Journal of Biomolecular NMR

, Volume 61, Issue 3–4, pp 369–378 | Cite as

Transverse relaxation dispersion of the p7 membrane channel from hepatitis C virus reveals conformational breathing

  • Jyoti Dev
  • Sven Brüschweiler
  • Bo Ouyang
  • James J. ChouEmail author


The p7 membrane protein encoded by hepatitis C virus (HCV) assembles into a homo-hexamer that selectively conducts cations. An earlier solution NMR structure of the hexameric complex revealed a funnel-like architecture and suggests that a ring of conserved asparagines near the narrow end of the funnel are important for cation interaction. NMR based drug-binding experiments also suggest that rimantadine can allosterically inhibit ion conduction via a molecular wedge mechanism. These results suggest the presence of dilation and contraction of the funnel tip that are important for channel activity and that the action of the drug is attenuating this motion. Here, we determined the conformational dynamics and solvent accessibility of the p7 channel. The proton exchange measurements show that the cavity-lining residues are largely water accessible, consistent with the overall funnel shape of the channel. Our relaxation dispersion data show that residues Val7 and Leu8 near the asparagine ring are subject to large chemical exchange, suggesting significant intrinsic channel breathing at the tip of the funnel. Moreover, the hinge regions connecting the narrow and wide regions of the funnel show strong relaxation dispersion and these regions are the binding sites for rimantadine. Presence of rimantadine decreases the conformational dynamics near the asparagine ring and the hinge area. Our data provide direct observation of μs–ms dynamics of the p7 channel and support the molecular wedge mechanism of rimantadine inhibition of the HCV p7 channel.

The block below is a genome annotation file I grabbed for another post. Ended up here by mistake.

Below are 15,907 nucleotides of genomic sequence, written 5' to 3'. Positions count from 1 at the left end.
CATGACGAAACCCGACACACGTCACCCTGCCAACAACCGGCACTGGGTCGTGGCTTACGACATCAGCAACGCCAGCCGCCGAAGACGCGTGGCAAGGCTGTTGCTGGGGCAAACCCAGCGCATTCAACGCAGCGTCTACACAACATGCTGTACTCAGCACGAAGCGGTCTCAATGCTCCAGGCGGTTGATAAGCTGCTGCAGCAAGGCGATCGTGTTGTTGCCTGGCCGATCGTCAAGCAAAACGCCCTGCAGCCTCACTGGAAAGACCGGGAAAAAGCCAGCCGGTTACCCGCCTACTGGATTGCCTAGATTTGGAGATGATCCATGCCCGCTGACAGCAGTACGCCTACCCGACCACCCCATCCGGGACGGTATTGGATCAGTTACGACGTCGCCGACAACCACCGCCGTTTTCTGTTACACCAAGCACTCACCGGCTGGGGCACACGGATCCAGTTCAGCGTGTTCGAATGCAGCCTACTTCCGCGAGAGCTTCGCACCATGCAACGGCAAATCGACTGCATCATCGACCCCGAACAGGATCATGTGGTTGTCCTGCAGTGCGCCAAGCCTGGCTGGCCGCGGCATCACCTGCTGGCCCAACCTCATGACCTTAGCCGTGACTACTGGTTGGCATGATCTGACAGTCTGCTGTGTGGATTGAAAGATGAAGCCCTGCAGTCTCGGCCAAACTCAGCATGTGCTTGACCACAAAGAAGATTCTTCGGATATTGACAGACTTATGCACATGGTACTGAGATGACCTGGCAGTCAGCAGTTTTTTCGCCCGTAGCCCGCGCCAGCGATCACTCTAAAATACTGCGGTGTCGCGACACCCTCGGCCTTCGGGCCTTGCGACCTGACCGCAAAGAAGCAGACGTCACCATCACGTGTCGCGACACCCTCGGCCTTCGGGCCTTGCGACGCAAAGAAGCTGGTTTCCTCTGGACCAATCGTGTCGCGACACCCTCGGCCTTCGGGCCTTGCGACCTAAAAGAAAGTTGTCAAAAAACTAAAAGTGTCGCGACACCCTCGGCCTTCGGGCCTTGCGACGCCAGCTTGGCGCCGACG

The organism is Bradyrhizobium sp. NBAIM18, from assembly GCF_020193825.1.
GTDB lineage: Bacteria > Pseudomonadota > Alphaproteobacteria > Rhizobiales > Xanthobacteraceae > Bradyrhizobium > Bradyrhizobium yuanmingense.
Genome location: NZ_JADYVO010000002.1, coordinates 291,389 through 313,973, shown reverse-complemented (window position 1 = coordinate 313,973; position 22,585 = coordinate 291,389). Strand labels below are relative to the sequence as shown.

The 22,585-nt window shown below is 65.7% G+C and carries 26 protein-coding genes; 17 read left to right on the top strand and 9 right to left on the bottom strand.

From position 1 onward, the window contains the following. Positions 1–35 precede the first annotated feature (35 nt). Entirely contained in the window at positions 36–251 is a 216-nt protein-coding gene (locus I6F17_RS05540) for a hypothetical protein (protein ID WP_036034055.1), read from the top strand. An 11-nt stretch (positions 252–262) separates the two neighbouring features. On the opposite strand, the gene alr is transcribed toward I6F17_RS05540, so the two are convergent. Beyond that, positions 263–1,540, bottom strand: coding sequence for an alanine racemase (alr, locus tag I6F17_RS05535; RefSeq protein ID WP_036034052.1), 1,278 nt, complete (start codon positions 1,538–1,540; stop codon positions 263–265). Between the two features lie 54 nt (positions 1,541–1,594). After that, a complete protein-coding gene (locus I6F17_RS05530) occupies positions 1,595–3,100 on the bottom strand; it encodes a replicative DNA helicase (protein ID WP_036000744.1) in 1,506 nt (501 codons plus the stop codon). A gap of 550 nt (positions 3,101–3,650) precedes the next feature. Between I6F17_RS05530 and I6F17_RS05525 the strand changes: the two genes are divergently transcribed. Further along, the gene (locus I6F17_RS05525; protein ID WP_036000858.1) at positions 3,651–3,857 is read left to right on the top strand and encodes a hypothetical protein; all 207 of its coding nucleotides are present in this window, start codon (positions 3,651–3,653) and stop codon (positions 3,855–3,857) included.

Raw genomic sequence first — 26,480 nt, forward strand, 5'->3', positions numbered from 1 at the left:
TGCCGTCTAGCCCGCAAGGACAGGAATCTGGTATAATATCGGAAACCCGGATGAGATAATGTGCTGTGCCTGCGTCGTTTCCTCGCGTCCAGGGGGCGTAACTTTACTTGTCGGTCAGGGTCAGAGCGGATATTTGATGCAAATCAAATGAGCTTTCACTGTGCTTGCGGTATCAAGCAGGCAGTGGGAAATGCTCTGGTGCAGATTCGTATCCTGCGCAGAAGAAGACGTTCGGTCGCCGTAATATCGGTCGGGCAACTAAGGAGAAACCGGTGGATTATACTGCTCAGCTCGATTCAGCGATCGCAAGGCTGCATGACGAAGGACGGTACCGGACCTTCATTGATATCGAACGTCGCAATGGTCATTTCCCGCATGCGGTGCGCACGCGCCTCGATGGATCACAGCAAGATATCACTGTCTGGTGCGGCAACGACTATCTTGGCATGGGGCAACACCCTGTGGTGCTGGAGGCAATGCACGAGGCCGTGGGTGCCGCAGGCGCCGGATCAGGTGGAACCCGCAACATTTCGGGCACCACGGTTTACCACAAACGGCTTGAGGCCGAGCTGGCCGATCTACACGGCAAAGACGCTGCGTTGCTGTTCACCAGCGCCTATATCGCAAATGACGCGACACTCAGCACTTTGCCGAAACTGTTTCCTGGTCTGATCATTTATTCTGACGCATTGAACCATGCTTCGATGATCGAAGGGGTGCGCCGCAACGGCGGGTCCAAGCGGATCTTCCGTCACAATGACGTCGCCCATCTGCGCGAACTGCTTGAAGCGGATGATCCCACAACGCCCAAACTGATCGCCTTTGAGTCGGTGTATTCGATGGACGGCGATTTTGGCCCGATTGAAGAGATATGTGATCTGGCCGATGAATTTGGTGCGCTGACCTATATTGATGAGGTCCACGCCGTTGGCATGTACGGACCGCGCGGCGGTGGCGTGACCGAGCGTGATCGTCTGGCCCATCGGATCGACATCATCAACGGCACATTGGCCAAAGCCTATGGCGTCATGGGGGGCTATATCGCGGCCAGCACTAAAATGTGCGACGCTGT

Membrane protein dynamics Viroporin HCV p7 



We thank Dr. Qin Yang and Dr. Kirill Oxenoid for helpful discussions, and Dr. Tanxing Cui for help with Sparky. S. B. is a recipient of an Erwin Schrödinger postdoctoral fellowship of the Austrian Science Fund (FWF, J3251). This work was supported by the NIH Grant GM094608 (to J. J. C.).

Supplementary material

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Supplementary material 1 (DOCX 511 kb)


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Copyright information

© Springer Science+Business Media Dordrecht 2015

Authors and Affiliations

  • Jyoti Dev
    • 1
  • Sven Brüschweiler
    • 1
  • Bo Ouyang
    • 2
    • 3
  • James J. Chou
    • 1
    Email author
  1. 1.Department of Biological Chemistry and Molecular PharmacologyHarvard Medical SchoolBostonUSA
  2. 2.State Key Laboratory of Molecular Biology, Shanghai Institute of Biochemistry and Cell BiologyChinese Academy of SciencesShanghaiChina
  3. 3.National Center for Protein Science, Shanghai Institute of Biochemistry and Cell BiologyChinese Academy of SciencesShanghaiChina

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